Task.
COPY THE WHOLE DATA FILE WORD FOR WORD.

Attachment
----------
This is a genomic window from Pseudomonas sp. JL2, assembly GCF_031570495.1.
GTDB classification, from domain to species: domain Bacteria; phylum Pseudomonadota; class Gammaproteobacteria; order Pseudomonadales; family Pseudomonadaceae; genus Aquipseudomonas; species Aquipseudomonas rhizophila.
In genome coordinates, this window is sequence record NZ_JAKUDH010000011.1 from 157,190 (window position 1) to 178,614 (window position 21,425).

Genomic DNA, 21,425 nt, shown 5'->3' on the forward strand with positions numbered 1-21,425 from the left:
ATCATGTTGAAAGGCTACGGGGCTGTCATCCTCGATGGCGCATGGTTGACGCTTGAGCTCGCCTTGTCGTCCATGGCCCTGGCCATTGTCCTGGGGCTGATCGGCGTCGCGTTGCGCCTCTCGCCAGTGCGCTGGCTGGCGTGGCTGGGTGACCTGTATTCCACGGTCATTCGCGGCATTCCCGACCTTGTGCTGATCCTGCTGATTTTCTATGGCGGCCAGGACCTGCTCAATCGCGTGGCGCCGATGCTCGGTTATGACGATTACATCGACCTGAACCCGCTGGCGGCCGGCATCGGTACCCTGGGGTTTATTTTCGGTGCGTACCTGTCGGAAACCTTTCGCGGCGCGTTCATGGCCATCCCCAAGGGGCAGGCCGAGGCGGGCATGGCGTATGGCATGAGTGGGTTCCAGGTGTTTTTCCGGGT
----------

This is a genomic window from Pseudomonas sp. JL2, assembly GCF_031570495.1.
GTDB classification, from domain to species: domain Bacteria; phylum Pseudomonadota; class Gammaproteobacteria; order Pseudomonadales; family Pseudomonadaceae; genus Aquipseudomonas; species Aquipseudomonas rhizophila.
In genome coordinates, this window is sequence record NZ_JAKUDH010000011.1 from 157,190 (window position 1) to 178,614 (window position 21,425).

Genomic DNA, 21,425 nt, shown 5'->3' on the forward strand with positions numbered 1-21,425 from the left:
ATCATGTTGAAAGGCTACGGGGCTGTCATCCTCGATGGCGCATGGTTGACGCTTGAGCTCGCCTTGTCGTCCATGGCCCTGGCCATTGTCCTGGGGCTGATCGGCGTCGCGTTGCGCCTCTCGCCAGTGCGCTGGCTGGCGTGGCTGGGTGACCTGTATTCCACGGTCATTCGCGGCATTCCCGACCTTGTGCTGATCCTGCTGATTTTCTATGGCGGCCAGGACCTGCTCAATCGCGTGGCGCCGATGCTCGGTTATGACGATTACATCGACCTGAACCCGCTGGCGGCCGGCATCGGTACCCTGGGGTTTATTTTCGGTGCGTACCTGTCGGAAACCTTTCGCGGCGCGTTCATGGCCATCCCCAAGGGGCAGGCCGAGGCGGGCATGGCGTATGGCATGAGTGGGTTCCAGGTGTTTTTCCGGGT